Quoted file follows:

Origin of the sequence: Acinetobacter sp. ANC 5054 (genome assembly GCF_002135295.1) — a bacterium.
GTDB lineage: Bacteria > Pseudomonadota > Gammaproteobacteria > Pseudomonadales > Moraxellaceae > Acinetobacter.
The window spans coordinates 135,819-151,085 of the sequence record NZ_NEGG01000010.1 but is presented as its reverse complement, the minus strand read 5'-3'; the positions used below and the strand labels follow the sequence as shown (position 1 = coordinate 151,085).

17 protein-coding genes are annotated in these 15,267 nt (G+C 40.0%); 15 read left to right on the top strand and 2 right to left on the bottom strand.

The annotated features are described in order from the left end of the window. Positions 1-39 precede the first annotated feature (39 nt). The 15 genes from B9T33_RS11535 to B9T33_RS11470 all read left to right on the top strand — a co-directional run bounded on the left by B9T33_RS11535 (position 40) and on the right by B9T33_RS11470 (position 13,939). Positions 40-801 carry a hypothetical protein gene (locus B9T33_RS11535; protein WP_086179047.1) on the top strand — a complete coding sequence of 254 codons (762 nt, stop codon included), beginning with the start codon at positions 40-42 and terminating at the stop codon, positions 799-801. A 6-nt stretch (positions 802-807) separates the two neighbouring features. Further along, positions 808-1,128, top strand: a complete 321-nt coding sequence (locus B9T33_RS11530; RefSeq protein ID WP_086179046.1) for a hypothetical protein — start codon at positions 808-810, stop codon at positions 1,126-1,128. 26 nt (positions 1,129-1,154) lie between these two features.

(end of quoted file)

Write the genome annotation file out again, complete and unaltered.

Origin of the sequence: Acinetobacter sp. ANC 5054 (genome assembly GCF_002135295.1) — a bacterium.
GTDB lineage: Bacteria > Pseudomonadota > Gammaproteobacteria > Pseudomonadales > Moraxellaceae > Acinetobacter.
The window spans coordinates 135,819-151,085 of the sequence record NZ_NEGG01000010.1 but is presented as its reverse complement, the minus strand read 5'-3'; the positions used below and the strand labels follow the sequence as shown (position 1 = coordinate 151,085).

17 protein-coding genes are annotated in these 15,267 nt (G+C 40.0%); 15 read left to right on the top strand and 2 right to left on the bottom strand.

The annotated features are described in order from the left end of the window. Positions 1-39 precede the first annotated feature (39 nt). The 15 genes from B9T33_RS11535 to B9T33_RS11470 all read left to right on the top strand — a co-directional run bounded on the left by B9T33_RS11535 (position 40) and on the right by B9T33_RS11470 (position 13,939). Positions 40-801 carry a hypothetical protein gene (locus B9T33_RS11535; protein WP_086179047.1) on the top strand — a complete coding sequence of 254 codons (762 nt, stop codon included), beginning with the start codon at positions 40-42 and terminating at the stop codon, positions 799-801. A 6-nt stretch (positions 802-807) separates the two neighbouring features. Further along, positions 808-1,128, top strand: a complete 321-nt coding sequence (locus B9T33_RS11530; RefSeq protein ID WP_086179046.1) for a hypothetical protein — start codon at positions 808-810, stop codon at positions 1,126-1,128. 26 nt (positions 1,129-1,154) lie between these two features.